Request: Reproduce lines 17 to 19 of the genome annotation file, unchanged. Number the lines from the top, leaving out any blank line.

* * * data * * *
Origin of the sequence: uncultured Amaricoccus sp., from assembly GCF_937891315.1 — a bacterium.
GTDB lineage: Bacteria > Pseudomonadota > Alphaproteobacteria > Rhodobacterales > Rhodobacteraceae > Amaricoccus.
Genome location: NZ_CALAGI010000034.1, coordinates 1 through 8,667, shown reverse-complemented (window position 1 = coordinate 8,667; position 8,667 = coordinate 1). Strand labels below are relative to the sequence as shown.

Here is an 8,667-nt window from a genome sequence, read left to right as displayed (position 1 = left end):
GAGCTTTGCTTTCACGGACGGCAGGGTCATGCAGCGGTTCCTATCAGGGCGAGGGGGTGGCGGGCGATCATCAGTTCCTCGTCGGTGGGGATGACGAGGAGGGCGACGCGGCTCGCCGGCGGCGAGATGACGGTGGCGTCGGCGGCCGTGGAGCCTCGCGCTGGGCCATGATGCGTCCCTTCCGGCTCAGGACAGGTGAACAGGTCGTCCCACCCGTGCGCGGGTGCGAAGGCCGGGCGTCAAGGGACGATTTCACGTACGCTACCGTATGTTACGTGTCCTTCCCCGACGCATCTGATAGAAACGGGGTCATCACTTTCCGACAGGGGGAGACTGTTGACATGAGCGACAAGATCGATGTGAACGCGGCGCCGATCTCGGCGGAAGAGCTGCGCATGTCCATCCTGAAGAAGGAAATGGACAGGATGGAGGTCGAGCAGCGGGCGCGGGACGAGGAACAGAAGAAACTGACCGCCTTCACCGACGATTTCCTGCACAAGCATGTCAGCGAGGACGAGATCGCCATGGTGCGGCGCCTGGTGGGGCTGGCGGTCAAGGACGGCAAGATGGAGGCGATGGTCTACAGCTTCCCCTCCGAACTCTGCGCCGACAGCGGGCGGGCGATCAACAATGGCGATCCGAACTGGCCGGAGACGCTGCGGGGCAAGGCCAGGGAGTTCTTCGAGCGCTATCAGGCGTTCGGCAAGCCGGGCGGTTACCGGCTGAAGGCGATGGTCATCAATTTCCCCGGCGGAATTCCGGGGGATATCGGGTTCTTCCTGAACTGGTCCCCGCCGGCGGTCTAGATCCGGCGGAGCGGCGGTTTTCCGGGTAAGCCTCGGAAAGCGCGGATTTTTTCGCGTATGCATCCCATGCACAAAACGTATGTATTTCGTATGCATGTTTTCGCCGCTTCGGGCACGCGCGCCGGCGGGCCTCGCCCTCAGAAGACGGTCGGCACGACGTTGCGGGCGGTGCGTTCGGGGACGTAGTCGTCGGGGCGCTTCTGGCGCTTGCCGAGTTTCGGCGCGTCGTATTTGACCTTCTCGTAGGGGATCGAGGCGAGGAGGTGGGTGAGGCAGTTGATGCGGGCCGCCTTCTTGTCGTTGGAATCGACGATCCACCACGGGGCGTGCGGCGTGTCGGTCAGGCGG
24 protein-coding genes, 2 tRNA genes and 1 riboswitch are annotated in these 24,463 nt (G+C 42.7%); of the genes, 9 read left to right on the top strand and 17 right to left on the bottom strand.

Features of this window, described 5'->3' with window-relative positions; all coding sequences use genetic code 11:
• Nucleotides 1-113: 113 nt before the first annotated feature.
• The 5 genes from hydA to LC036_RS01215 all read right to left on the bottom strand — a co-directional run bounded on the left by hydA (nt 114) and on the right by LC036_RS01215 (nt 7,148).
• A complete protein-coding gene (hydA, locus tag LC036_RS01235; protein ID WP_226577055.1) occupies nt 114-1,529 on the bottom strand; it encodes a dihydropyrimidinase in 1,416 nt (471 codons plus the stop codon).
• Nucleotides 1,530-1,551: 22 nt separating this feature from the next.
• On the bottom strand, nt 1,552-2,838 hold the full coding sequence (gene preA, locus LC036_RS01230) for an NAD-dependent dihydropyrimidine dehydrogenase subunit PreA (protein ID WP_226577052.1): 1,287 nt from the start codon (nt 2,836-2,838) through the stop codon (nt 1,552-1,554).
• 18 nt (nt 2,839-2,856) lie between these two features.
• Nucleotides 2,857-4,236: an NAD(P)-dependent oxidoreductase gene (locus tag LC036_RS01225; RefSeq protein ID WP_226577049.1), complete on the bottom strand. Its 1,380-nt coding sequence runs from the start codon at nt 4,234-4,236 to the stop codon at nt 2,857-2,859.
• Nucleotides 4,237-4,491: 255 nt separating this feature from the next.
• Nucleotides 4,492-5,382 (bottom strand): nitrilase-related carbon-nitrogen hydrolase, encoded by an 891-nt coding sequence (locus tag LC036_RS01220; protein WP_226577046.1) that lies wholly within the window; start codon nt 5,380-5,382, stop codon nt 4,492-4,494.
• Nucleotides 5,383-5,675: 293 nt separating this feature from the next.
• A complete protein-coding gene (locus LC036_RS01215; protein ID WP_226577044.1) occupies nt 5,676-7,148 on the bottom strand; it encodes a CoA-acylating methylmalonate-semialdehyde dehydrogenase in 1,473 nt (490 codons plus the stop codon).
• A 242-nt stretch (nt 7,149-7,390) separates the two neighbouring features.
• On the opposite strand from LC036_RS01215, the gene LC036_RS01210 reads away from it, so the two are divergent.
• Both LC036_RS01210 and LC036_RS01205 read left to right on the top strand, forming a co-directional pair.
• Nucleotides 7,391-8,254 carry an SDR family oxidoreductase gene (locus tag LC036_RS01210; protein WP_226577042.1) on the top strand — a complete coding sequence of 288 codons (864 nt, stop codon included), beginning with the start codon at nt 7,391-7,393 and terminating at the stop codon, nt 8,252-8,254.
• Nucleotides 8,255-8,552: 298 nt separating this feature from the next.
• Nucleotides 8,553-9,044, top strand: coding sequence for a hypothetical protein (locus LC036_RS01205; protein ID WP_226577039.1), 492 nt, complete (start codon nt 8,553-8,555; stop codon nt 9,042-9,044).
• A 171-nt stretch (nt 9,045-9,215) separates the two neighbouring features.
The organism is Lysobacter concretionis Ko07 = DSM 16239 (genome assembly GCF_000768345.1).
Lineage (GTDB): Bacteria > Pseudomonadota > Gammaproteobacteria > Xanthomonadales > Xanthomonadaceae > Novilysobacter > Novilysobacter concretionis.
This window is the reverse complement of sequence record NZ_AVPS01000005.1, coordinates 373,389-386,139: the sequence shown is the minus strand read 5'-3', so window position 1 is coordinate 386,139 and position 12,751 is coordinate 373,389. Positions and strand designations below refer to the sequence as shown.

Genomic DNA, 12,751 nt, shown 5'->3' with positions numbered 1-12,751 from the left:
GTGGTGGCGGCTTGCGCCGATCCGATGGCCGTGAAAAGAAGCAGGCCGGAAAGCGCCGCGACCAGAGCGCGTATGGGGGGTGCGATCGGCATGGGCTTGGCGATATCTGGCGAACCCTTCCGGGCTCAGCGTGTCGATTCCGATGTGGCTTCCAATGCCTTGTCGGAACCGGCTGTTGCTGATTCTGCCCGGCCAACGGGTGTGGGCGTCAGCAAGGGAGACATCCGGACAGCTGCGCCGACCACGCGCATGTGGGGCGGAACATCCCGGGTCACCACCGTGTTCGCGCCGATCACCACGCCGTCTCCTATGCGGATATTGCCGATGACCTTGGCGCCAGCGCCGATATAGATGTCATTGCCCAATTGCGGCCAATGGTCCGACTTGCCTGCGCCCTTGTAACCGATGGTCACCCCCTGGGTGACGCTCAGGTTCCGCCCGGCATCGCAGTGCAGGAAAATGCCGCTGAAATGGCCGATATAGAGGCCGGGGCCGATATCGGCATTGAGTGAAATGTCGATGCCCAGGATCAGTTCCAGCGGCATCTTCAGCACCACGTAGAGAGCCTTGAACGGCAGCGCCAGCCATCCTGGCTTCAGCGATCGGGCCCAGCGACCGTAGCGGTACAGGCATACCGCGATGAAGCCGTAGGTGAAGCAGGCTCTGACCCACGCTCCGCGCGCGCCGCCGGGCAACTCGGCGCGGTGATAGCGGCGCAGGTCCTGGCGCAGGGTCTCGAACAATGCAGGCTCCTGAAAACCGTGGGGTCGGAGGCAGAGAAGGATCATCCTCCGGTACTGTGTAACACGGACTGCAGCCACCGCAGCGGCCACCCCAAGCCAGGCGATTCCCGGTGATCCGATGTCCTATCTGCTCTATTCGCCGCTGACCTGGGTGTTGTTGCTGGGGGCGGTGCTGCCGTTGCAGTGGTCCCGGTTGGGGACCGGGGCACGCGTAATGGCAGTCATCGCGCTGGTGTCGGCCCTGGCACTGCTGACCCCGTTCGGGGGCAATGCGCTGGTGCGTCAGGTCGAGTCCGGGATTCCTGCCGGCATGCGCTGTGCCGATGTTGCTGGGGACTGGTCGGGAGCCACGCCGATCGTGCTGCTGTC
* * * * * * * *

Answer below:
• Nucleotides 5,383-5,675: 293 nt separating this feature from the next.
• A complete protein-coding gene (locus LC036_RS01215; protein ID WP_226577044.1) occupies nt 5,676-7,148 on the bottom strand; it encodes a CoA-acylating methylmalonate-semialdehyde dehydrogenase in 1,473 nt (490 codons plus the stop codon).
• A 242-nt stretch (nt 7,149-7,390) separates the two neighbouring features.